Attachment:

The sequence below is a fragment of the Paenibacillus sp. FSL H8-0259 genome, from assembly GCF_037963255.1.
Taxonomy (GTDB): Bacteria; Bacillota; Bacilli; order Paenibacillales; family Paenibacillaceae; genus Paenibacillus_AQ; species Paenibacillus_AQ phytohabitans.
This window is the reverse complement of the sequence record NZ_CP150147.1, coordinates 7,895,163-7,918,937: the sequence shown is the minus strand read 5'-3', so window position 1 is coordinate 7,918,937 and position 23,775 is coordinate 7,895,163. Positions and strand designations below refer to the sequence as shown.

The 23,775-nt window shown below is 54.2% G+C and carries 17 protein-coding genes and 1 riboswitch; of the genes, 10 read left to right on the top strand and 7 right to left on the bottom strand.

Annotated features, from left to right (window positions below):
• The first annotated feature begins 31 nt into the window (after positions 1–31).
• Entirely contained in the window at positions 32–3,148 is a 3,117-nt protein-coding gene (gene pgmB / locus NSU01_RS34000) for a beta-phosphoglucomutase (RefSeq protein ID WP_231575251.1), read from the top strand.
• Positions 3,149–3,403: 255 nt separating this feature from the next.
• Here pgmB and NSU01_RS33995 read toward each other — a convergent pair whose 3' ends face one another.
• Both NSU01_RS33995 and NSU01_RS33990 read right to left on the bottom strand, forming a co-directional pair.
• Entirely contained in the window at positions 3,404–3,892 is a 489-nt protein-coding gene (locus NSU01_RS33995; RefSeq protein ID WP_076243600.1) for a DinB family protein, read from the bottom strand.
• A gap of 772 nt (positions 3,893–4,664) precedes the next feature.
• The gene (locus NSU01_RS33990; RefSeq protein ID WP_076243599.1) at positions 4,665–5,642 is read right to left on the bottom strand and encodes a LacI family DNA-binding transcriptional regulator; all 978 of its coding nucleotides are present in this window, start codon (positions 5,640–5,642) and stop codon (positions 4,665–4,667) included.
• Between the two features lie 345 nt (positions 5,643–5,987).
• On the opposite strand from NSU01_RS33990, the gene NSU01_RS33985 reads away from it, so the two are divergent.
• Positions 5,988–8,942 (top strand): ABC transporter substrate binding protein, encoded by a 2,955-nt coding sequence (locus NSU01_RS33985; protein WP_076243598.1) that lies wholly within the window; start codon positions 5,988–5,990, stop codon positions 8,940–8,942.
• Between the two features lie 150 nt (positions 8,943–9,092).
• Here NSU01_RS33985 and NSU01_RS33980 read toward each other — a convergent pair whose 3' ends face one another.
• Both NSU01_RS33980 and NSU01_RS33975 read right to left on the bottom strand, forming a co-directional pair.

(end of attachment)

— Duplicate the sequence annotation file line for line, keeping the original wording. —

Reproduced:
The sequence below is a fragment of the Paenibacillus sp. FSL H8-0259 genome, from assembly GCF_037963255.1.
Taxonomy (GTDB): Bacteria; Bacillota; Bacilli; order Paenibacillales; family Paenibacillaceae; genus Paenibacillus_AQ; species Paenibacillus_AQ phytohabitans.
This window is the reverse complement of the sequence record NZ_CP150147.1, coordinates 7,895,163-7,918,937: the sequence shown is the minus strand read 5'-3', so window position 1 is coordinate 7,918,937 and position 23,775 is coordinate 7,895,163. Positions and strand designations below refer to the sequence as shown.

The 23,775-nt window shown below is 54.2% G+C and carries 17 protein-coding genes and 1 riboswitch; of the genes, 10 read left to right on the top strand and 7 right to left on the bottom strand.

Annotated features, from left to right (window positions below):
• The first annotated feature begins 31 nt into the window (after positions 1–31).
• Entirely contained in the window at positions 32–3,148 is a 3,117-nt protein-coding gene (gene pgmB / locus NSU01_RS34000) for a beta-phosphoglucomutase (RefSeq protein ID WP_231575251.1), read from the top strand.
• Positions 3,149–3,403: 255 nt separating this feature from the next.
• Here pgmB and NSU01_RS33995 read toward each other — a convergent pair whose 3' ends face one another.
• Both NSU01_RS33995 and NSU01_RS33990 read right to left on the bottom strand, forming a co-directional pair.
• Entirely contained in the window at positions 3,404–3,892 is a 489-nt protein-coding gene (locus NSU01_RS33995; RefSeq protein ID WP_076243600.1) for a DinB family protein, read from the bottom strand.
• A gap of 772 nt (positions 3,893–4,664) precedes the next feature.
• The gene (locus NSU01_RS33990; RefSeq protein ID WP_076243599.1) at positions 4,665–5,642 is read right to left on the bottom strand and encodes a LacI family DNA-binding transcriptional regulator; all 978 of its coding nucleotides are present in this window, start codon (positions 5,640–5,642) and stop codon (positions 4,665–4,667) included.
• Between the two features lie 345 nt (positions 5,643–5,987).
• On the opposite strand from NSU01_RS33990, the gene NSU01_RS33985 reads away from it, so the two are divergent.
• Positions 5,988–8,942 (top strand): ABC transporter substrate binding protein, encoded by a 2,955-nt coding sequence (locus NSU01_RS33985; protein WP_076243598.1) that lies wholly within the window; start codon positions 5,988–5,990, stop codon positions 8,940–8,942.
• Between the two features lie 150 nt (positions 8,943–9,092).
• Here NSU01_RS33985 and NSU01_RS33980 read toward each other — a convergent pair whose 3' ends face one another.
• Both NSU01_RS33980 and NSU01_RS33975 read right to left on the bottom strand, forming a co-directional pair.